After 12 years away from the big screen (and, for the most part, the public eye), the Muppets are back in a big way with The Muppets, a big-budget, semi-star-studded road picture meant to kick off new Muppet adventures for the 21st century. It's been a passion project for star/writer/executive producer Jason Segel, who memorably included puppet numbers in his Apatow-produced romantic comedy Forgetting Sarah Marshall, and his devotion to the franchise and its characters shows through -- in ways both good and bad.
The story finds Henson's felt friends in the same place they are in reality: out of the limelight (well, okay, save for reality's six months of advertisement for this very movie). Kermit (Steve Whitmire), estranged from the rest of the gang, is on the verge of signing over the Muppet Studio to oil baron Tex Richman (Chris Cooper), who claims he'll turn it into a museum celebrating the Muppets' accomplishments, but when Walter (Peter Linz) overhears Richman's true plans to raze the studio and dig for oil, he convinces Kermit to try and buy the land himself. With the help of Walter's human brother Gary (Segel) and Gary's girlfriend Mary (Amy Adams), the pair plot a reunion charity show, with the goal of raising $10 million dollars before the sale closes in a few days.
For the most part, The Muppets straddles the line between sweetly old-fashioned and cleverly modern. Even with Segel and Adams hanging around, the film puts the Muppets front and center, allowing them (and, in turn, their Muppeteers) to shine. The heavy aura of nostalgia (coming from both Walter and the film itself) is pleasing rather than treacly -- it's hard not to get a little gleeful seeing the gang perform the intro to "The Muppet Show" -- and other bits, like the gang rocking out to "We Built This City (On Rock and Roll)," are lively and fun. Segel and Stoller are eager to puncture their own tension with a smattering of fourth-wall gags, and all of it plays out with the support of several catchy original songs co-written by Flight of the Conchords' Bret McKenzie, which often have a very Conchord-y sense of wordplay. Director James Bobin, also a Conchords vet (from the band's popular HBO TV show), keeps things moving at a snappy pace, and has no more problem mounting a musical number with 20 people than he does mounting one with 2000 people.
From an entertainment standpoint, the film is solid, but its story isn't as smooth. Walter, who is obviously a puppet, has self-esteem issues stemming from being different than Gary, and he is both excited and terrified when Kermit offers him a spot in their show. Meanwhile, Mary struggles with Gary's devotion to Walter, which threatens to ruin their anniversary. The film switches haphazardly from traditional Muppet shenanigans to this trio of new characters, and it almost feels like the movie might've been better off just allowing Kermit to be the impetus for everything. Despite a very funny musical number involving both Gary and Walter, neither of the two threads play out with the level of satisfaction and resolution they deserve, with key elements (Walter's true talents, Gary's despire to be a Muppet) ending up somewhat lost amongst other shenanigans. At least Walter and Segel keep their heads above water; the script has very little for Amy Adams to do, relegating her to a musical number that uncomfortably treads the line between funny and embarrassing.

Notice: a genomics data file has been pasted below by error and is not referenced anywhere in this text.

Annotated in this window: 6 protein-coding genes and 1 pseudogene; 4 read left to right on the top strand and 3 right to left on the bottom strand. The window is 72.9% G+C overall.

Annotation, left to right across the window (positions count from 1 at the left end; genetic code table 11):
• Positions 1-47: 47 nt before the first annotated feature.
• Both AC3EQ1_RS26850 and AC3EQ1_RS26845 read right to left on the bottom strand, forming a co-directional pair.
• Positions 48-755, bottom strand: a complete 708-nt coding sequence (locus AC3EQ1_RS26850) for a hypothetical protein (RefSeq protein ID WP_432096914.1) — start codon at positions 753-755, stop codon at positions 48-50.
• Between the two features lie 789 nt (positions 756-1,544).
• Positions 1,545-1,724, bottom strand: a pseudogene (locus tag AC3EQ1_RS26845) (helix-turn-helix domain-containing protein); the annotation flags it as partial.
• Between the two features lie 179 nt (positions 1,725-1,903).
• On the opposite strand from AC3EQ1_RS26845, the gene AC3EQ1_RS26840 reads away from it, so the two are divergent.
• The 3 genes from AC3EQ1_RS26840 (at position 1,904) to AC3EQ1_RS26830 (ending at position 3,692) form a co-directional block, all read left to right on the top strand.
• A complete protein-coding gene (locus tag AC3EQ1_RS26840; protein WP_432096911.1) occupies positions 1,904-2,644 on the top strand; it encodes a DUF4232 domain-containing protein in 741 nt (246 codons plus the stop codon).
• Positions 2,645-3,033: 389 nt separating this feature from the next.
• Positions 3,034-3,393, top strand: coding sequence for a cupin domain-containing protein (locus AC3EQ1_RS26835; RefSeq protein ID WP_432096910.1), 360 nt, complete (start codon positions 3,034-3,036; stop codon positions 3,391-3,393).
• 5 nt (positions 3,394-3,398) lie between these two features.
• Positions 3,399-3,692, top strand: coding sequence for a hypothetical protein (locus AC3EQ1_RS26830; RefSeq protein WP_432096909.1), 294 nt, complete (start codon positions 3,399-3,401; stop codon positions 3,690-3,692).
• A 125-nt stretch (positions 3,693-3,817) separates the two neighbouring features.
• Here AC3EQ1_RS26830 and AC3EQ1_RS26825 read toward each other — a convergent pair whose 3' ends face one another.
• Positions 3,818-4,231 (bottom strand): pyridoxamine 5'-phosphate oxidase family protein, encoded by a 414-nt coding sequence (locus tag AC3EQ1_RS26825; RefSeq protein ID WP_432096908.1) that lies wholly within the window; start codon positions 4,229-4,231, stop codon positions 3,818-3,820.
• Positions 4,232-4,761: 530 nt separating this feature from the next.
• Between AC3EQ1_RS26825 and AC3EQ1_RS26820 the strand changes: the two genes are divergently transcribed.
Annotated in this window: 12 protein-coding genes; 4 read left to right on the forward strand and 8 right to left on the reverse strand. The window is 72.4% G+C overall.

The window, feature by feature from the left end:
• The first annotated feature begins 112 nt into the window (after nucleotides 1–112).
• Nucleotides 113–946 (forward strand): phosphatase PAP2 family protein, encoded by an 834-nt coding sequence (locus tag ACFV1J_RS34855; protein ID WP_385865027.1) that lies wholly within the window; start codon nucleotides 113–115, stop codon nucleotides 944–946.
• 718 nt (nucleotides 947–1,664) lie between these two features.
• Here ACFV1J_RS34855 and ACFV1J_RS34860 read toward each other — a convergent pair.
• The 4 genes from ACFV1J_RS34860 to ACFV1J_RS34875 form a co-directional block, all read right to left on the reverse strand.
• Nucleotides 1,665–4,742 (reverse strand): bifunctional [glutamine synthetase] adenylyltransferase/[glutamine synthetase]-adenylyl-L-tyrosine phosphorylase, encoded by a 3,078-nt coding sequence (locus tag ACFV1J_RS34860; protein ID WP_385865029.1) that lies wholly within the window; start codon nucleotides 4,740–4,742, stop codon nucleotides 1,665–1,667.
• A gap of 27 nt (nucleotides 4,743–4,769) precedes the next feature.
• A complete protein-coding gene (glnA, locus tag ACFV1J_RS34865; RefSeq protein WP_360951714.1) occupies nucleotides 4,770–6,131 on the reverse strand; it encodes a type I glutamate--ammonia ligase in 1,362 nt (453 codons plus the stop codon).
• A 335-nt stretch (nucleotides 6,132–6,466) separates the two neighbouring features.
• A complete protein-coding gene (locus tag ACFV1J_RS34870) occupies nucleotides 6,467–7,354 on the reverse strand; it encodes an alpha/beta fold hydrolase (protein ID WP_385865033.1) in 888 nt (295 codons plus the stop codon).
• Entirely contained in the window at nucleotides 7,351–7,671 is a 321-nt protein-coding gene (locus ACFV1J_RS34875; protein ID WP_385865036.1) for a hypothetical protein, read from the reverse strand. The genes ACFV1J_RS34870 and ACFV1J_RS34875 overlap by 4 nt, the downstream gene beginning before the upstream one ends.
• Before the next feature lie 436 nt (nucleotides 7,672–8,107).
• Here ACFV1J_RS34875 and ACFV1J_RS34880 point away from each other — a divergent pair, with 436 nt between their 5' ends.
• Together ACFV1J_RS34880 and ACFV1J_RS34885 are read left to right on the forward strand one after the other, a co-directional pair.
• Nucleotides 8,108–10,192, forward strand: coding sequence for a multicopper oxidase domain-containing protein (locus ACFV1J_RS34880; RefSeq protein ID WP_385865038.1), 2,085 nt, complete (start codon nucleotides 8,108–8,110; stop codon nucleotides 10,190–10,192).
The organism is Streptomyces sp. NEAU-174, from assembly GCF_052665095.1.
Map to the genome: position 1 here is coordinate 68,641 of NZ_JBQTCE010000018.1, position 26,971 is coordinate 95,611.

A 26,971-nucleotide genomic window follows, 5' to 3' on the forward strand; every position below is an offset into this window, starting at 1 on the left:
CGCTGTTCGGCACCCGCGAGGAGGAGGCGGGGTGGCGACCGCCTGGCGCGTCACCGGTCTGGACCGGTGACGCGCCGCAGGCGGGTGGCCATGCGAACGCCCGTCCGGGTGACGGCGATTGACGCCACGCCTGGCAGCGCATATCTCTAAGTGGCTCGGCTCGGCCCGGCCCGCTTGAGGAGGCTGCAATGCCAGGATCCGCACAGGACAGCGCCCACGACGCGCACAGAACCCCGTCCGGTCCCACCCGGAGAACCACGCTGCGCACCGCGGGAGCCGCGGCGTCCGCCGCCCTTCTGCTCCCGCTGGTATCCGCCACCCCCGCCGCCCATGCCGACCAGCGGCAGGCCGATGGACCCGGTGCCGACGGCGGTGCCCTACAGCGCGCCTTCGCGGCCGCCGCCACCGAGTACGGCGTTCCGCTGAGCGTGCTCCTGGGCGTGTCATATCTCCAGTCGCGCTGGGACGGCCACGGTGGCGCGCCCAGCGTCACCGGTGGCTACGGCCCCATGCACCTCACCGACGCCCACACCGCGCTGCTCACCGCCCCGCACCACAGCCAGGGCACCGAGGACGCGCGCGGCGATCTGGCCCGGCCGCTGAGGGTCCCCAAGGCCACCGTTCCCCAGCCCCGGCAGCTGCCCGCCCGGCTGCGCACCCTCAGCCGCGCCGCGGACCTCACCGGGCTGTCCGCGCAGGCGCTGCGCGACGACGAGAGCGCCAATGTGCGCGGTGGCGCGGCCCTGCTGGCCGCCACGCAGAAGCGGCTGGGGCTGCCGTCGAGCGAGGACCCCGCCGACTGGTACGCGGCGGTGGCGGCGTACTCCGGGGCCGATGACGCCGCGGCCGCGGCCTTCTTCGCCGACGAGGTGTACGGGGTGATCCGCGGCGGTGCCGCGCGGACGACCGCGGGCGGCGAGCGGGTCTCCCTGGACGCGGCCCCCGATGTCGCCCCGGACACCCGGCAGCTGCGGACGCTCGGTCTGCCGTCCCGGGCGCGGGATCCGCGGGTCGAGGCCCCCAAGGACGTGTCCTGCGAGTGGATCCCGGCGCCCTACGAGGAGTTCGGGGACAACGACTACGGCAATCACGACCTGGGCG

Segel also struggles to find balance in many aspects of the script. The most complicated is the need to decide between continuing the story set up by previous Muppet films and trying to introduce the characters to a new generation. It's understandable that he favors the former, but the movie's specific references and some of the character trademarks often feel like they could use more introduction, especially for younger fans who don't have any built-in knowledge of, say, Kermit and Miss Piggy, or who less-prominent characters like Scooter even are. Even weirder is Kermit's remarkable pessimism; hardly a scene goes by in the movie where Kermit doesn't have some sort of doubts about everything working out. There's no denying I got a little misty-eyed from time to time, but almost every other scene feels like it's designed to tug at the heartstrings, and in the exact same way. Combined with Segel's almost desperate eagerness to please, the overall experience is a little schizophrenic; some rewrites might've smoothed the overall balance.
Still, all things considered, The Muppets is a success. By the time the movie rushes to a close (several crucial developments only happen during the credits), cracks in the veneer are evident, but even if the film's "pretty good" instead of "great," any desire for nothing less than perfection stems from a basic love for these characters and the bright, optimistic world they inhabit. It's as rough as any show by a group of performers who haven't worked together in ten years, but it's also fundamentally warm and earnest. I may have walked out with reservations, but I also can't wait to see it again.
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